This week we’re looking at Hans Urs von Balthasar’s A Theology of History, a title with possibly the funniest elevator pitch I’ve read in a book of theology. This is the first little bit of the blurb: “It is not surprising that, as a Christian, Hans Urs von Balthasar finds the meaning of history in Christ, its center and Lord. What may surprise and stimulate us is the theological mastery with which” – and so on. They’re deliberately soft-balling the book because they know that the basic idea is obvious, but then they’re still trying to sell you on the fact that von Balthasar is very clever and will have some interesting hot takes along the way. And that’s really all we’re going to be talking about with this one – not the core arguments or ideas so much as some interesting little details. Most of the main arguments are really pretty run of the mill: the standard theological opinion on history is that, as with everything else, Jesus sits at the center. History revolves around Jesus, who is the template for how we should move through history as well. It’s all very common theological ideas translated into the context of history, or more specifically the context of time.
The more interesting parts, as I say, are in the finer-grained detail. For instance, we’ve been talking recently about the idea of openness to the divine, and how that translates into vulnerability and anxiety. Von Balthasar argues that Jesus was open to God the Father in much the same way. He quotes extensively from the Gospel of John, showing how Jesus says that he receives “life (5:26), insight (3:11), spirit (3:34-35), word (3:34; 14:24), will (5:30), deed (6:9), doctrine (7:16), work (14:10) and glorification (8:54; 17:22, 24 from another, from the Father.” The very identity of Christ, he argues, his very form of existence “is the uninterrupted reception of everything that he is, of his very self, from the Father.” His perfection lies in that uninterruptedness, in the unbroken reception of identity from God. You can define sin, if you like, as our attempt to draw our actions from a source other than God. Christ’s perfection thus lies in his uninterrupted state of receiving, in never looking to draw his actions or any other facet of himself from any source other than the Father.
And if we’re translating this idea into the context of time – I mean, you can see where it’s going. If we receive all things from God, then we also receive them in God’s time. Jesus “does not anticipate the will of the Father,” von Balthasar claims. “He does not do that precise thing which we try to do when we sin, which is to break out of time, within which are contained God’s dispositions for us.” Jesus receives things from God in God’s time. He experiences time on earth as one who waits – who is open to the divine and who receives according to God’s will. Von Balthasar insists on the corollary virtue of patience, which he sees as the “basic constituent of Christianity, more central than even humility: the power to wait, to persevere, to hold out, to endure to the end, not to transcend one’s own limitations, not to force issues by playing the hero or the titan, but to practice the virtue that lies beyond heroism, the meekness of the lamb which is led.” For us too, von Balthasar suggests, time is for waiting. Like Jesus, our time belongs to God. We wait to receive His will. We make ourselves open and receive in His time. Patience thus becomes the hinge of our movement through time. Time is for waiting.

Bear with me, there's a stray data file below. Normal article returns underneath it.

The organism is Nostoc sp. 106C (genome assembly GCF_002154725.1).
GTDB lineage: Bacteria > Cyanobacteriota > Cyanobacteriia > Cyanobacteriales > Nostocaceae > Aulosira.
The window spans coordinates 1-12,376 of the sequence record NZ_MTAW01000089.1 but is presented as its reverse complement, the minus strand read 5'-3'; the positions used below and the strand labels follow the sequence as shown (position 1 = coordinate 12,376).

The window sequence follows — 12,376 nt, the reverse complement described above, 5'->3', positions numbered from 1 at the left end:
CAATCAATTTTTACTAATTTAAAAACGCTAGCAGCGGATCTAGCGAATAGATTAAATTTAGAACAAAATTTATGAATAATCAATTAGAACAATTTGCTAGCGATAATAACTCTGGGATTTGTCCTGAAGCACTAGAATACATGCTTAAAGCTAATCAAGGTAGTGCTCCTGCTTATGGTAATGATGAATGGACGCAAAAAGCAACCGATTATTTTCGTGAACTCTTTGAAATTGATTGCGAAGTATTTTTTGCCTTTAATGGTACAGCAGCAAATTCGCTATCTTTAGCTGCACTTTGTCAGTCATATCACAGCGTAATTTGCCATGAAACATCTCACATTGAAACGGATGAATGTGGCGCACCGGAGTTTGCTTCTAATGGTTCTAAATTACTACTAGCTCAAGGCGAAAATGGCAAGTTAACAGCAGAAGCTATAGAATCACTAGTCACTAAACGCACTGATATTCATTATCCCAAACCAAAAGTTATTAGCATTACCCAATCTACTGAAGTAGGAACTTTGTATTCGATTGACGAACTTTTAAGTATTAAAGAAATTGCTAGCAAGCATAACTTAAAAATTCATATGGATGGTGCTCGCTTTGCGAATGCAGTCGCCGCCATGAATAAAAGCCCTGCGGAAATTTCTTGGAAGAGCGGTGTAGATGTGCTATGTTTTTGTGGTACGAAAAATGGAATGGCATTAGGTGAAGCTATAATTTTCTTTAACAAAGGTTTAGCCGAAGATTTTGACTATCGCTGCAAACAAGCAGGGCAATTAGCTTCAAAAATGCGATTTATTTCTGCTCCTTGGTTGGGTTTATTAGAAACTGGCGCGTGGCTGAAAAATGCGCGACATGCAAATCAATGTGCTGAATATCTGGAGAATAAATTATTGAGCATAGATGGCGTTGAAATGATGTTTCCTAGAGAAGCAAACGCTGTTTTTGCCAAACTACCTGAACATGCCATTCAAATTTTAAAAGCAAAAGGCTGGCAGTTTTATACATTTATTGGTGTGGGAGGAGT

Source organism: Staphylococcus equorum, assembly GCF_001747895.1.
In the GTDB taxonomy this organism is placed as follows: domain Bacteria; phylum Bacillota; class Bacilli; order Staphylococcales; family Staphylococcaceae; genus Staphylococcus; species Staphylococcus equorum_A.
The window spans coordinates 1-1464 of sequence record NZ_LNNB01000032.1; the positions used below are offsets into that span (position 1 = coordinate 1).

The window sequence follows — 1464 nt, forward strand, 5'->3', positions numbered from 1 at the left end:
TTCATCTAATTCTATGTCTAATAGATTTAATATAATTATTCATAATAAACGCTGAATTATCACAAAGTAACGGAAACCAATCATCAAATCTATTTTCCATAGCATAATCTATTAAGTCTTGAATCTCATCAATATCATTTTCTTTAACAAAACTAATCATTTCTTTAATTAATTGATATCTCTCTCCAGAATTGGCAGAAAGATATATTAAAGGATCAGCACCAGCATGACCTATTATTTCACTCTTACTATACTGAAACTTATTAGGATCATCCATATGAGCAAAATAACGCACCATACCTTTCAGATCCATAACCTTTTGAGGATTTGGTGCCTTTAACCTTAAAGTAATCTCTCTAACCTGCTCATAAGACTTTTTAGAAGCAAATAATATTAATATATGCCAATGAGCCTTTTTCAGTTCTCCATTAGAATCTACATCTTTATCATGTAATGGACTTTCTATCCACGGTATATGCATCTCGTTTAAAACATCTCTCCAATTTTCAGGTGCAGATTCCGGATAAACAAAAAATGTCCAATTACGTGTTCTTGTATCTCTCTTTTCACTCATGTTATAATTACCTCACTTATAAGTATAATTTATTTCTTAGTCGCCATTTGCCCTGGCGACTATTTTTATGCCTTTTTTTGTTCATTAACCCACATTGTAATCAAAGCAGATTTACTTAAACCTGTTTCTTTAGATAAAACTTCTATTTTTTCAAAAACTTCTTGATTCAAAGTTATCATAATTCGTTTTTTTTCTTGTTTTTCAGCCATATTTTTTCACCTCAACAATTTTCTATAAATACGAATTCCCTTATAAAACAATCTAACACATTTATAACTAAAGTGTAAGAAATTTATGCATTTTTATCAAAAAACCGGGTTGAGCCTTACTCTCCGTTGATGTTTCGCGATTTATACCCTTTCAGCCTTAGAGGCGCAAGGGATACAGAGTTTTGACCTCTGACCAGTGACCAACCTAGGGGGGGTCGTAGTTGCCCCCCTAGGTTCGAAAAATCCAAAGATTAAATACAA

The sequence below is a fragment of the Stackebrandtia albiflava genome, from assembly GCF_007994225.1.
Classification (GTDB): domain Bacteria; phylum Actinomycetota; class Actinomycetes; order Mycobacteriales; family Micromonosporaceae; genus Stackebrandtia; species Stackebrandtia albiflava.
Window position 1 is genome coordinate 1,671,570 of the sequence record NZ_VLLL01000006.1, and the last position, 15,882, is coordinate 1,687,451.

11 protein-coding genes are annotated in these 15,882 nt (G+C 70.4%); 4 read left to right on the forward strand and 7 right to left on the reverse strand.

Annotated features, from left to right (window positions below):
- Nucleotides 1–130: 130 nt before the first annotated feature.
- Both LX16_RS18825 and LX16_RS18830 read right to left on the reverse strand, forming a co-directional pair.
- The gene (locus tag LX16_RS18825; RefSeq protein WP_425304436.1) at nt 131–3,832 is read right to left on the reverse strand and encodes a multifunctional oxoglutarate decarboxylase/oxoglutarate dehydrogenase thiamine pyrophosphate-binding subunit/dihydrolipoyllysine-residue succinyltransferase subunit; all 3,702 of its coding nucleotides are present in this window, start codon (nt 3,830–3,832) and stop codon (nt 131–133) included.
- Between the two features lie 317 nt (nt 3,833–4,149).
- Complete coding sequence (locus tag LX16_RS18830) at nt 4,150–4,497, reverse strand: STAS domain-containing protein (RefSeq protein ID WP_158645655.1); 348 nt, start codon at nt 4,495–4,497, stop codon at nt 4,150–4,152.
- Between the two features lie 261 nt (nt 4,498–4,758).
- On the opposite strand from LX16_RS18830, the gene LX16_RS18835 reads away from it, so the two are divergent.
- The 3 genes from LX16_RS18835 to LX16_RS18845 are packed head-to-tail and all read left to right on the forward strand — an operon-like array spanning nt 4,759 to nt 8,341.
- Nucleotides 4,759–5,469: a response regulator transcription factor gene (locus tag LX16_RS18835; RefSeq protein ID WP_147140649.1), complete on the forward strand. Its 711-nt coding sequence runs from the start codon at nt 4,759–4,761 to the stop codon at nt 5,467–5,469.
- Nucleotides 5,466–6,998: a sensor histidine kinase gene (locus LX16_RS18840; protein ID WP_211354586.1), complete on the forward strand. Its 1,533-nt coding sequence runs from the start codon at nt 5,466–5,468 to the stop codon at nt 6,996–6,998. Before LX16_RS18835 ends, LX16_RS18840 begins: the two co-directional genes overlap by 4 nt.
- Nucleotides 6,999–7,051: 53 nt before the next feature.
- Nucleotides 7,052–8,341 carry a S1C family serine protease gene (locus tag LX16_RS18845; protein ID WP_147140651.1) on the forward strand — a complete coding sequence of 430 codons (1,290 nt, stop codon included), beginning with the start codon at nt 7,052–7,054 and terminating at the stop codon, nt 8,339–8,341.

I dunno. Like I say, it’s not new. It’s not a totally foreign idea. It’s a common theological idea wrapped up in the context of history, the language of time. I don’t really even know why I stopped to discuss it. I went back and forth on it, whether I should just skip it and talk about the next thing. There’s some shit about femininity next week and I am itching to get to that. I guess there’s a certain thematic symmetry, forcing myself to write about how sometimes you just have to accept what’s put in front of you. It’s a little obvious though. Maybe it’s even just the lockdown – two hundred and something days, here in Melbourne. Heading towards two fifty. I took a half-week off, promised myself I’d get some writing done – but I didn’t. Couldn’t do much more than rest. Fucking pandemic wearing me down. The reflection is part of the waiting, I guess. You receive what God gives you, and you spend a bit of time fussing about the whys and wherefores, and then you put it on your shoulder and get on with it.